Fiction is Contagious

A cinema usher I once knew, a sly, observant type, told me he liked to watch audiences file out of James Bond movies. He said a transformation would have taken place in the men. They were now quite different from the chatty, expectant crowd that went in. Now they would walk several feet in front of the women with a quiet certainty and a renewed gravitas. Some would tug on their shirt sleeves, others would scan their immediate surrounds. There was a feeling of controlled power that simply wasn’t there several hours earlier. What’s more, their behaviour towards him as an usher had changed; a class difference had opened up, they were respectful towards him but those nuanced markers of status were nevertheless now there. In other words, something in the material of the film had transmitted itself to receptive members of the audience.

Contagious Fiction is a useful metaphor. It only takes us so far; probably fiction, of any variety, does not quite hit us like a disease, (although it can be infective!) but the phrase does incorporate the sense of transmission that is central to my study. In reality a contagion takes hold against your wishes; where as I am suggesting you can increase the rate of contagion through a greater engagement with the contaminator.

For the purposes of this essay I will investigate how literature can be contagious. Many of the approaches discussed can easily be applied to other art forms, in fact many are borrowed from other art forms. It is also true that the terms of this study can be applied to non-fiction equally as well, indeed they are applicable to any art form in which there has been attempt to weave truth. For reasons of scope I will confine myself to literature.

To begin there is a brief survey of how literature is currently studied beyond school level in the UK. This is certainly not exhaustive and much of it is entirely subjective, and I will touch on my personal difficulties with English Literature courses and, in particular, literary theory. I have absolutely no doubt that some of my difficulties were intellectual, and of this I am happily guilty – ideas have always hit me on an emotional rather than intellectual level, and although this long essay borrows the forms of the academic essay, it should not be confused with one. A few scattered footnotes do not an academic study make. However, the ideas discussed I do take seriously, and in fact much of it I wrestle with on a daily basis teaching and running workshops.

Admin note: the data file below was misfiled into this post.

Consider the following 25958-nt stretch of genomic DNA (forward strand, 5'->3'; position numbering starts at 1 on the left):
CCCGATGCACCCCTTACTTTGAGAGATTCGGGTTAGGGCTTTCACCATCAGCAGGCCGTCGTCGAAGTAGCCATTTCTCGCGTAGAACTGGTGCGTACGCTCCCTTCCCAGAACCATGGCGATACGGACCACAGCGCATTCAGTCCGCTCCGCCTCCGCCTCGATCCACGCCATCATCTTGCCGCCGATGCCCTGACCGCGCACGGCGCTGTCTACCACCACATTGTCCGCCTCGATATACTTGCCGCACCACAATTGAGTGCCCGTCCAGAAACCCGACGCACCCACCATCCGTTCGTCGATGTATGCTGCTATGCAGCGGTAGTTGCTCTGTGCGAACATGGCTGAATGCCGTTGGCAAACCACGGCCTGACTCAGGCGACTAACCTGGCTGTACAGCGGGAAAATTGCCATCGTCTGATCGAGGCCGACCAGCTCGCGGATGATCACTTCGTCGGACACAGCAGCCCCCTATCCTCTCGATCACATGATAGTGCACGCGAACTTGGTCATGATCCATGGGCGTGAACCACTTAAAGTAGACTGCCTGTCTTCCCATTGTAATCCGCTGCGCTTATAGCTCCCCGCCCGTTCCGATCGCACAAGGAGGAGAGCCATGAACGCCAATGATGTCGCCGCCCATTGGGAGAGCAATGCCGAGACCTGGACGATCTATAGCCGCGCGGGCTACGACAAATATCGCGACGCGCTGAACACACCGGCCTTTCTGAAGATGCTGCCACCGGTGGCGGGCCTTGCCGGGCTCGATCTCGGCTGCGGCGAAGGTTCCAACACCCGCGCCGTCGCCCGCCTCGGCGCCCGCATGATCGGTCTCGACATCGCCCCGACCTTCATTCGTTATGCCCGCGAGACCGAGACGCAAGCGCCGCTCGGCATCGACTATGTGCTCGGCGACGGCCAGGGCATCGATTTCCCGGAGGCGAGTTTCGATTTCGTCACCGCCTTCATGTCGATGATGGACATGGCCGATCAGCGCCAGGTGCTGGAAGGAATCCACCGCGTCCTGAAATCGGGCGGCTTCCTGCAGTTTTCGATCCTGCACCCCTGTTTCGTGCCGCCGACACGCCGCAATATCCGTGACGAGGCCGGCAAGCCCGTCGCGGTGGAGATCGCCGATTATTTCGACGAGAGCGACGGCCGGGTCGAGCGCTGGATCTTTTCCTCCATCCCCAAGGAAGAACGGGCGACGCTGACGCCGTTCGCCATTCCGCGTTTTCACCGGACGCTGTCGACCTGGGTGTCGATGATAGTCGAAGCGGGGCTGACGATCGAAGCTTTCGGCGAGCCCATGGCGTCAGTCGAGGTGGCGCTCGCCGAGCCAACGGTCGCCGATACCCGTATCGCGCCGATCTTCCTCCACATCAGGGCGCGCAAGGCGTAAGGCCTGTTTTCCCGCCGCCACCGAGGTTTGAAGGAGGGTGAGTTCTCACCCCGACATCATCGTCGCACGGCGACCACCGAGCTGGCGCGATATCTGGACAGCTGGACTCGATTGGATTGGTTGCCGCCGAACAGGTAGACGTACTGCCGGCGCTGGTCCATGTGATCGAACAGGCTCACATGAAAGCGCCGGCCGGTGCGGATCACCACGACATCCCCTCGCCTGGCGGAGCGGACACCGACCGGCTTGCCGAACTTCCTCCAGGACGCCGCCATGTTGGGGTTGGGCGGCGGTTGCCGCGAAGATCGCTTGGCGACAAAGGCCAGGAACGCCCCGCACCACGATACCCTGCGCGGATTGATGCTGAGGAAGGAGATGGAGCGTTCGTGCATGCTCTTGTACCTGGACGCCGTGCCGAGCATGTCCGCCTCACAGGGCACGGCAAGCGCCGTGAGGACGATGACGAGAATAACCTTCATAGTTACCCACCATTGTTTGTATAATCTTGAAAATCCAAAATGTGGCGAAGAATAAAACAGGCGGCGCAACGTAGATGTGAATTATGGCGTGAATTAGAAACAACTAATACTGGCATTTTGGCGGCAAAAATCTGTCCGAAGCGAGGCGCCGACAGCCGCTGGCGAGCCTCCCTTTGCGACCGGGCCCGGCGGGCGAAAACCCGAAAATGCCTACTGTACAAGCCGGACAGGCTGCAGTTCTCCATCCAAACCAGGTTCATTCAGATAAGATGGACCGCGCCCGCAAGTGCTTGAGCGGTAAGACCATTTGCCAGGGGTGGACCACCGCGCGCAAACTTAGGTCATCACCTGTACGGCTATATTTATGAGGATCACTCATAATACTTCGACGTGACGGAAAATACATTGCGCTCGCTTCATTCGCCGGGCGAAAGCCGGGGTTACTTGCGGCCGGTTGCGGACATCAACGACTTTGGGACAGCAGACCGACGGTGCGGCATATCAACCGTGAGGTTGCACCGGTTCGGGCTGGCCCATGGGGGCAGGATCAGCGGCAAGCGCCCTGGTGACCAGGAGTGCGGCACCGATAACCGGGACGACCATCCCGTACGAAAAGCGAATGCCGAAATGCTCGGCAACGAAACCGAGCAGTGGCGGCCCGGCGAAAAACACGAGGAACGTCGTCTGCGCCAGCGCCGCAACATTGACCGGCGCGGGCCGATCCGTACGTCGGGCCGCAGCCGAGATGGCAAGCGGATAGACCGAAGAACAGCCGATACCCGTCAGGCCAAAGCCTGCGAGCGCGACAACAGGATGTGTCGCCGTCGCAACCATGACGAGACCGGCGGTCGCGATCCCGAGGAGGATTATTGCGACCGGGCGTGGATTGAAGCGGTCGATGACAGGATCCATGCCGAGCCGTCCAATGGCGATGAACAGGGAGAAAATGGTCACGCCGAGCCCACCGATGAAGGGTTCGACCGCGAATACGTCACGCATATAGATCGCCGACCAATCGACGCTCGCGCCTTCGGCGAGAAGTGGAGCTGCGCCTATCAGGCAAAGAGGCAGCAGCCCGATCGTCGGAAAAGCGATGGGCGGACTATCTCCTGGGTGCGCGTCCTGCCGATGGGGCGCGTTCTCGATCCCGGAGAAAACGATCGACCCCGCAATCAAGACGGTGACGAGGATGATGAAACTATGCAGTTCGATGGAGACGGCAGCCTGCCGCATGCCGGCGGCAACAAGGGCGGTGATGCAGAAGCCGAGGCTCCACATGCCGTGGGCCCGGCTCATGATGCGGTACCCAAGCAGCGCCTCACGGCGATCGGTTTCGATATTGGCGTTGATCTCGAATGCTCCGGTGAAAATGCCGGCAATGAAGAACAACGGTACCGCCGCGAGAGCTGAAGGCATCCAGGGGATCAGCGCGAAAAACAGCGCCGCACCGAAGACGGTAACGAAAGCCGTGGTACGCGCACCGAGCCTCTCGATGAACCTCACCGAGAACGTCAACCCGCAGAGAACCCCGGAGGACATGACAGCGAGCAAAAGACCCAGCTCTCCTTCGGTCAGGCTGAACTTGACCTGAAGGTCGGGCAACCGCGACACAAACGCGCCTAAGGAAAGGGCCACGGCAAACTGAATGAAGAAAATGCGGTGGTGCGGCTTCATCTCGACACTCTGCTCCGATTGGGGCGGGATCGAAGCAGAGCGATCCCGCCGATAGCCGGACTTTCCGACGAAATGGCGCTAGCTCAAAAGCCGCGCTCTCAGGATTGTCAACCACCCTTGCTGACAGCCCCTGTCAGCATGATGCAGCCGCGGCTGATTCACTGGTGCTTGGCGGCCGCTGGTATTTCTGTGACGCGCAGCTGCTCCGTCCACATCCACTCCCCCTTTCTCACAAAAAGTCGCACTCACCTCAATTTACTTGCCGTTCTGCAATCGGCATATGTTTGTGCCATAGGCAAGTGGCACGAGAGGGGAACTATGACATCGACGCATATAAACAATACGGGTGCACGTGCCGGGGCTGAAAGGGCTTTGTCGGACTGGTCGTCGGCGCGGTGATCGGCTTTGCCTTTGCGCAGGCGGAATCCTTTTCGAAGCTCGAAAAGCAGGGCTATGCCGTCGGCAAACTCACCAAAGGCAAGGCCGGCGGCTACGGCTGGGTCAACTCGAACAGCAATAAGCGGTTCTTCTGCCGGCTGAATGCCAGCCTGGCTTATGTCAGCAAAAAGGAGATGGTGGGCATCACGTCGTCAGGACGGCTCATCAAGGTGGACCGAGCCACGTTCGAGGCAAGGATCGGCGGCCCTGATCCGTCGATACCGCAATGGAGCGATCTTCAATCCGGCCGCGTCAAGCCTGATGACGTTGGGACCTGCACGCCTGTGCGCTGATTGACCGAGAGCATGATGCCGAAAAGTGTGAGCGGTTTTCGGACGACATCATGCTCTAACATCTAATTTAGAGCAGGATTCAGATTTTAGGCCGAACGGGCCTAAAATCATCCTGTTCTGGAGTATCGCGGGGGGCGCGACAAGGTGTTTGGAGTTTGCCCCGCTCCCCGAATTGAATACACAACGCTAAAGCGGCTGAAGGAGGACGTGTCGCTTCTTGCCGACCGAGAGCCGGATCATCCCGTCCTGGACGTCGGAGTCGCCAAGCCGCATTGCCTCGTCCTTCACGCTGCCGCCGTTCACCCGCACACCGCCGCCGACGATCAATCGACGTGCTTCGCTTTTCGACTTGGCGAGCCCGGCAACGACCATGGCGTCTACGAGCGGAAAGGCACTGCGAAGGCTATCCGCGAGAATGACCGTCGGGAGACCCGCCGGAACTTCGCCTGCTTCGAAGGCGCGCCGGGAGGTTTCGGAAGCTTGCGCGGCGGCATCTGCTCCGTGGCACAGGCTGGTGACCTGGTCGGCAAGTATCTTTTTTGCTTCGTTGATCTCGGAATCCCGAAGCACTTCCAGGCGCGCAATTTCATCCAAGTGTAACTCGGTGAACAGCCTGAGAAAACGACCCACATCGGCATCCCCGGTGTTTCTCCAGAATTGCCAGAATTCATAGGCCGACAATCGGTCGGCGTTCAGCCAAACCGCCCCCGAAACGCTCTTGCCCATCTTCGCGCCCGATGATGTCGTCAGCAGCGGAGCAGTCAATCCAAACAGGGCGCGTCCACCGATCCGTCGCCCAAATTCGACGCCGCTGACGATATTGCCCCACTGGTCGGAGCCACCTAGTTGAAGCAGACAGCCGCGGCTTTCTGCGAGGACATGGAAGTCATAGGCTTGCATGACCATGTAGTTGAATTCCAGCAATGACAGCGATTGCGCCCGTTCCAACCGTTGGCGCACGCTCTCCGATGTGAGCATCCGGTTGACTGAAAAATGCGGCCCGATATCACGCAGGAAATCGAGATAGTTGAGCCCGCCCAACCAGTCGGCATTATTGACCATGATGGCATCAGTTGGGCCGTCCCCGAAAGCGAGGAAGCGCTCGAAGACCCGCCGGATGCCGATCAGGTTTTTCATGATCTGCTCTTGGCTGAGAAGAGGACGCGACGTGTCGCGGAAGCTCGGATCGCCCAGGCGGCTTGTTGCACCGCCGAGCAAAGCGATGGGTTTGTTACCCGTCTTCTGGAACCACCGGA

I will discuss the genesis of these ideas; from my misgivings having studied literature to working with Hiroshi Ishikawa in 2009. Completely without meaning to Hiroshi inspired an approach to literature I have adopted ever since, an engagement beyond literary analysis. Hiroshi simply couldn’t understand fiction on any level but his own, and was entirely aware of his failings, but supremely focused on overcoming them. We spent a very happy 3 months together, and I’ll always be grateful for the long lasting effect he has had on my work.

Equally, actors have been very influential in the progression of my thinking, perhaps because of their emotional investment in texts. They live it. The centrepiece of the section dealing with drama is an interview with an actor who wishes to remain anonymous, and I’m grateful to her, and many of the actors I have mixed with over the years for their insight. Simply put, if a company putting on a play in the West End has several weeks of rehearsal to get under the skin of a play; its characters, its themes; could not a greater engagement with literature be found by adopting many of the same methods?

After a brief attempt at a contagious fiction review of selected novels I will discuss the various methods so far devised to eke out the substance from works of fiction. I’ve called this the Toolbox (itself a phrase used at drama schools for the skills given to actors to take into the workplace) and this section will look at ways of harnessing the collaboration between writer and reader, the teaching potentials of a contagious approach to literature, and ideas for exploring using the same general terms. Prompt Arts and Bathsheba, two possible approaches have come directly from my interest in this area, and obviously there is more information on them in other parts of this website.

I hope to demonstrate that not only do we absorb fiction unconsciously, but often, entirely consciously, we work in tandem with an author to produce works that are as much part of our own imagination as belongs to the credited figure on the front cover. There is a complex layering process at work, a kind of creative reading, and we as an audience are giving and taking from the work simultaneously.

On a personal level friends will tell you that my contagious approach to fiction has not always been kind to them. I won’t disagree. I feel that literature is the transmission of certain states through writing, and often I have found that my memory of life’s events have been coloured by false thoughts; romanticized flourishes, brought on by strange concoctions of the senses; the sharp smell of polish on a lift door, or that certain way in which the breeze hits you, and, it has to be admitted, the strange, beguiling power of fiction, infiltrating the now, altering the ways in which we see.